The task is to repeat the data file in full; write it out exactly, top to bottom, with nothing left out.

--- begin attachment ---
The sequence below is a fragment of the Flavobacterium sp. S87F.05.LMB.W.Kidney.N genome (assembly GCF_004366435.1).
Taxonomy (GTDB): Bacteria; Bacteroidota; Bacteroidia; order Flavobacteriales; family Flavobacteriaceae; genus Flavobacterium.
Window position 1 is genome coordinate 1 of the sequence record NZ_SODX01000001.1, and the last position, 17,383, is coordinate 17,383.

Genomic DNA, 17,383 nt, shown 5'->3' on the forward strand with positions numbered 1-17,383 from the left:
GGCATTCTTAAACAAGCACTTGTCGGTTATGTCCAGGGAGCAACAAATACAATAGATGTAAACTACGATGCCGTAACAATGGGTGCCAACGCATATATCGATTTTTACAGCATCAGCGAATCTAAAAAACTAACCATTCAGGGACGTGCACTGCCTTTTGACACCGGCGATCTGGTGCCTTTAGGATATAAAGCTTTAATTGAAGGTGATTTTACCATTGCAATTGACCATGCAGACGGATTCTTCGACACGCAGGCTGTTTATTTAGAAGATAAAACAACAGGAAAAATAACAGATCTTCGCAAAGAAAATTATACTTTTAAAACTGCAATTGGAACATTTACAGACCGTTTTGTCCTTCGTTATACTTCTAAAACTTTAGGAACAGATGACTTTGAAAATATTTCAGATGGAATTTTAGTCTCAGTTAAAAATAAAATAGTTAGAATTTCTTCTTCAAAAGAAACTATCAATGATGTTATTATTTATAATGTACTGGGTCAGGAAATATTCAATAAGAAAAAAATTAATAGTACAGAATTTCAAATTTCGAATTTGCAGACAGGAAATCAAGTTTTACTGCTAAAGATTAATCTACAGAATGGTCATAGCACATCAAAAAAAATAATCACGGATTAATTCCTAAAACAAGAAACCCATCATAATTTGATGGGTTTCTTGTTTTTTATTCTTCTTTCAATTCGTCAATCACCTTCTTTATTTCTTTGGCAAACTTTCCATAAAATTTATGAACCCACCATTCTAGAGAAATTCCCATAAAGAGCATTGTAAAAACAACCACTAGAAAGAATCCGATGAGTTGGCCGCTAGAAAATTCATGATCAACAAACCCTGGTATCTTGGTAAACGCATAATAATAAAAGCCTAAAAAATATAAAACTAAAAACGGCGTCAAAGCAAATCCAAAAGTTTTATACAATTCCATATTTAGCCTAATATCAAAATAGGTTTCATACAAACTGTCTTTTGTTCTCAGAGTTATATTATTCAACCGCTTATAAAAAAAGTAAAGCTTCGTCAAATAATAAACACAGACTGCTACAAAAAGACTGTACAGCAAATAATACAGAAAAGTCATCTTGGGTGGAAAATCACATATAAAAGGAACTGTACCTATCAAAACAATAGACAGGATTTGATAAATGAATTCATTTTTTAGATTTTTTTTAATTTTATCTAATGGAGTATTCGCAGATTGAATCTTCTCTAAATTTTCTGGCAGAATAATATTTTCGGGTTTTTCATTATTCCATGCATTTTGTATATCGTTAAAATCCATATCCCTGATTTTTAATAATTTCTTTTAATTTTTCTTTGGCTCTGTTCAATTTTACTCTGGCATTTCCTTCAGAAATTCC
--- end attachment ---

The sequence below is a fragment of the Flavobacterium sp. S87F.05.LMB.W.Kidney.N genome (assembly GCF_004366435.1).
Taxonomy (GTDB): Bacteria; Bacteroidota; Bacteroidia; order Flavobacteriales; family Flavobacteriaceae; genus Flavobacterium.
Window position 1 is genome coordinate 1 of the sequence record NZ_SODX01000001.1, and the last position, 17,383, is coordinate 17,383.

Genomic DNA, 17,383 nt, shown 5'->3' on the forward strand with positions numbered 1-17,383 from the left:
GGCATTCTTAAACAAGCACTTGTCGGTTATGTCCAGGGAGCAACAAATACAATAGATGTAAACTACGATGCCGTAACAATGGGTGCCAACGCATATATCGATTTTTACAGCATCAGCGAATCTAAAAAACTAACCATTCAGGGACGTGCACTGCCTTTTGACACCGGCGATCTGGTGCCTTTAGGATATAAAGCTTTAATTGAAGGTGATTTTACCATTGCAATTGACCATGCAGACGGATTCTTCGACACGCAGGCTGTTTATTTAGAAGATAAAACAACAGGAAAAATAACAGATCTTCGCAAAGAAAATTATACTTTTAAAACTGCAATTGGAACATTTACAGACCGTTTTGTCCTTCGTTATACTTCTAAAACTTTAGGAACAGATGACTTTGAAAATATTTCAGATGGAATTTTAGTCTCAGTTAAAAATAAAATAGTTAGAATTTCTTCTTCAAAAGAAACTATCAATGATGTTATTATTTATAATGTACTGGGTCAGGAAATATTCAATAAGAAAAAAATTAATAGTACAGAATTTCAAATTTCGAATTTGCAGACAGGAAATCAAGTTTTACTGCTAAAGATTAATCTACAGAATGGTCATAGCACATCAAAAAAAATAATCACGGATTAATTCCTAAAACAAGAAACCCATCATAATTTGATGGGTTTCTTGTTTTTTATTCTTCTTTCAATTCGTCAATCACCTTCTTTATTTCTTTGGCAAACTTTCCATAAAATTTATGAACCCACCATTCTAGAGAAATTCCCATAAAGAGCATTGTAAAAACAACCACTAGAAAGAATCCGATGAGTTGGCCGCTAGAAAATTCATGATCAACAAACCCTGGTATCTTGGTAAACGCATAATAATAAAAGCCTAAAAAATATAAAACTAAAAACGGCGTCAAAGCAAATCCAAAAGTTTTATACAATTCCATATTTAGCCTAATATCAAAATAGGTTTCATACAAACTGTCTTTTGTTCTCAGAGTTATATTATTCAACCGCTTATAAAAAAAGTAAAGCTTCGTCAAATAATAAACACAGACTGCTACAAAAAGACTGTACAGCAAATAATACAGAAAAGTCATCTTGGGTGGAAAATCACATATAAAAGGAACTGTACCTATCAAAACAATAGACAGGATTTGATAAATGAATTCATTTTTTAGATTTTTTTTAATTTTATCTAATGGAGTATTCGCAGATTGAATCTTCTCTAAATTTTCTGGCAGAATAATATTTTCGGGTTTTTCATTATTCCATGCATTTTGTATATCGTTAAAATCCATATCCCTGATTTTTAATAATTTCTTTTAATTTTTCTTTGGCTCTGTTCAATTTTACTCTGGCATTTCCTTCAGAAATTCC